Scientists, psychologists, and the Mayo Clinic take on the yips
By David Owen
I have an article in this week's New Yorker about the yips. The term was coined around the middle of the last century by the Scottish golfer Tommy Armour, a sufferer, who defined it as "a brain spasm that impairs the short game." (Stephen Potter, in his book Golfmanship, published in 1968, quoted Armour and added, "Impairs' is a euphemism.") Yipping typically involves an involuntary twitch of a golfer's hands, wrists, or forearms. The late British golf writer and television commentator Henry Longhurst once said that he didn't have the yips but was a "carrier." During the BBC's broadcast of the final round of the 1970 British Open, at St. Andrews, he agonized vicariously when Doug Sanders left himself a three-foot putt on the final hole to win the tournament. "Oh, Lord," Longhurst said on the air. "Well, that's not one that I would like to have." Sanders hesitated over his ball for what seemed like minutes; noticed something on the ground and bent to remove it ("Oh, Lord," Longhurst said again); froze once more; and shoved the ball to the right of the hole. "Missed it!" Longhurst said as the ball went past. "Yes, a certainty. That's the side you're bound to miss it." In the video below, skip to 21:23 to hear Longhurst's full commentary and watch the gruesome outcome:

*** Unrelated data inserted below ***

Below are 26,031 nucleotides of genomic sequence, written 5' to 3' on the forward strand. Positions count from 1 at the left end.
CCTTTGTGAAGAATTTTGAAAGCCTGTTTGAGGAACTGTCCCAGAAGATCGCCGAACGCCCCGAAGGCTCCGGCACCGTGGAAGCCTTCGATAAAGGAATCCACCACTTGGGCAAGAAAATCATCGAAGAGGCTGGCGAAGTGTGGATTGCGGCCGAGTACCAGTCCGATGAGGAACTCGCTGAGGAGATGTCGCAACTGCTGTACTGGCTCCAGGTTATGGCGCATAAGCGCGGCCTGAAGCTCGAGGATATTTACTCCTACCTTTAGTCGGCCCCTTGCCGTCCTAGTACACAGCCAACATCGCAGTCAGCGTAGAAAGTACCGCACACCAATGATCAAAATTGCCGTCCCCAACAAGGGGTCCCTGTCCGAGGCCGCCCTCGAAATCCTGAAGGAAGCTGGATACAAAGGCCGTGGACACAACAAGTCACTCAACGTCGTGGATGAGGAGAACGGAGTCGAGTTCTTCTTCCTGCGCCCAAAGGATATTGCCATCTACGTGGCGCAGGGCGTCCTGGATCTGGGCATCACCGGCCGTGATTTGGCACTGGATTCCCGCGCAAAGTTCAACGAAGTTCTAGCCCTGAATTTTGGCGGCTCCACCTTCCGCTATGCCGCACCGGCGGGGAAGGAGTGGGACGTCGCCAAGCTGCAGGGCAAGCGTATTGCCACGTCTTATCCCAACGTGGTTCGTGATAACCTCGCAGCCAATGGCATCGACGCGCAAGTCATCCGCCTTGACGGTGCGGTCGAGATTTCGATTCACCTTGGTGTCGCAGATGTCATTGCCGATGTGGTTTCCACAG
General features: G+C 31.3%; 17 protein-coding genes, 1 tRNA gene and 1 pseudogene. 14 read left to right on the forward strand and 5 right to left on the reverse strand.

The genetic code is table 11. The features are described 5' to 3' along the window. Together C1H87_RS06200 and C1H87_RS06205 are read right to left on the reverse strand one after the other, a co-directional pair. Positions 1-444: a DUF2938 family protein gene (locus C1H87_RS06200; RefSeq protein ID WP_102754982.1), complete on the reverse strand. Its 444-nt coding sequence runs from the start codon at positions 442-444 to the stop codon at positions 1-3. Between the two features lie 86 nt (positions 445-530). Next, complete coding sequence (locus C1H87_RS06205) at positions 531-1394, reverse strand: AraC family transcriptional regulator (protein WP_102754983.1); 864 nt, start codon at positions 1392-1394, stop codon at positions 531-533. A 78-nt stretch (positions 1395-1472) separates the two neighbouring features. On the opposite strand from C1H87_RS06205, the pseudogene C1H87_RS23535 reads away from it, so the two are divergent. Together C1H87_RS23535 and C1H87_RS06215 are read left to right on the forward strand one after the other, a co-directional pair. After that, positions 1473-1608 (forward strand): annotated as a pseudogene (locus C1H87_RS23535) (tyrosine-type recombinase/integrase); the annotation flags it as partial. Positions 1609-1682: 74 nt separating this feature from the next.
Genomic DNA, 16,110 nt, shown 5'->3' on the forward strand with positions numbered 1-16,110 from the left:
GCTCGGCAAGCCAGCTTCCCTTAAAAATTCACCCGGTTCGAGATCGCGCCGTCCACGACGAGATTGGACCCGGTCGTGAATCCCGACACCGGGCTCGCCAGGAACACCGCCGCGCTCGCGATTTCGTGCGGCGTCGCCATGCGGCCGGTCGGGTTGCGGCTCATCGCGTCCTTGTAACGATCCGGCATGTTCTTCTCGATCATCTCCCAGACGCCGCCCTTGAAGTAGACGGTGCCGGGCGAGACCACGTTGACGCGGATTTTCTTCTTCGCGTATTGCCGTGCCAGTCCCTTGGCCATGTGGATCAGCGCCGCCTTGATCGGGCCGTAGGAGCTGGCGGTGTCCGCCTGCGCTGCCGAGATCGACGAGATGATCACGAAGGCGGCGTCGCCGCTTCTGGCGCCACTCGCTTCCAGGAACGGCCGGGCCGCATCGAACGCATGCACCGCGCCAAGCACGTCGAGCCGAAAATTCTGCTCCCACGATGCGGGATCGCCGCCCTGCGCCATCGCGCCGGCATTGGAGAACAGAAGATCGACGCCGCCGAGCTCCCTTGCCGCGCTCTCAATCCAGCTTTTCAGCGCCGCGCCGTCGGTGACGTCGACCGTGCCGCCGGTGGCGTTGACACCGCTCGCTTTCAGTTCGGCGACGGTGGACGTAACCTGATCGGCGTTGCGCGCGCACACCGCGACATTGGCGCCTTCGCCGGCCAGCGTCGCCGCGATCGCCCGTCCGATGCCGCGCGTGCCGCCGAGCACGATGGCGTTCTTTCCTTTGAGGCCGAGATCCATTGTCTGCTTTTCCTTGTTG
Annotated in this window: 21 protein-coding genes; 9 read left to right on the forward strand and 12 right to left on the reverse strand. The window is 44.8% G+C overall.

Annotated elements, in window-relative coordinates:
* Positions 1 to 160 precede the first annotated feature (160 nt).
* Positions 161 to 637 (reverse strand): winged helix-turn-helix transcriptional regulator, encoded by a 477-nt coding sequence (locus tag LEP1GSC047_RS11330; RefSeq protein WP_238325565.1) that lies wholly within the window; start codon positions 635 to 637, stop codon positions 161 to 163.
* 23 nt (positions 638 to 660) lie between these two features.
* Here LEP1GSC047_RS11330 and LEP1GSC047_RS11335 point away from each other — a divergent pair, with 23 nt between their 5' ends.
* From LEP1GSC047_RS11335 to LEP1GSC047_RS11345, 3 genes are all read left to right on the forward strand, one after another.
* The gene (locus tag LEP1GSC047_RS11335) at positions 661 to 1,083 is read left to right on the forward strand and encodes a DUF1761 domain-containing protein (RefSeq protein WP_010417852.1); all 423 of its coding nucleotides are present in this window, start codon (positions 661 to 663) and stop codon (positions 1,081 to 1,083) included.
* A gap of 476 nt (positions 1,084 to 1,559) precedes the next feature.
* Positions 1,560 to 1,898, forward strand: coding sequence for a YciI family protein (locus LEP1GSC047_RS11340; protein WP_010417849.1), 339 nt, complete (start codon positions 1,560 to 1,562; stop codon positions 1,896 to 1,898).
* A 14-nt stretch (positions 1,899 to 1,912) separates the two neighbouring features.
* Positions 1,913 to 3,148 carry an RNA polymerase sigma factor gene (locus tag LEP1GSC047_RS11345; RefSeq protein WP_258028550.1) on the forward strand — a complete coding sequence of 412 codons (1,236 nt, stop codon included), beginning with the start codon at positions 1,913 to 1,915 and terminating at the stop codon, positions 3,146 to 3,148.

Another person I talked to is Debbie Crews, a sports psychologist and a consultant to the women's golf team at Arizona State. She has participated in three studies of the yips sponsored by the Mayo Clinic, and she's about to participate in a fourth. Even for golfers who don't have the yips, Crews is a good person to know. Here's one thing I learned from her: most of us would putt better if we had someone tend the flag even on medium-length putts, because our brains are better at judging the distance to targets that protrude above the ground.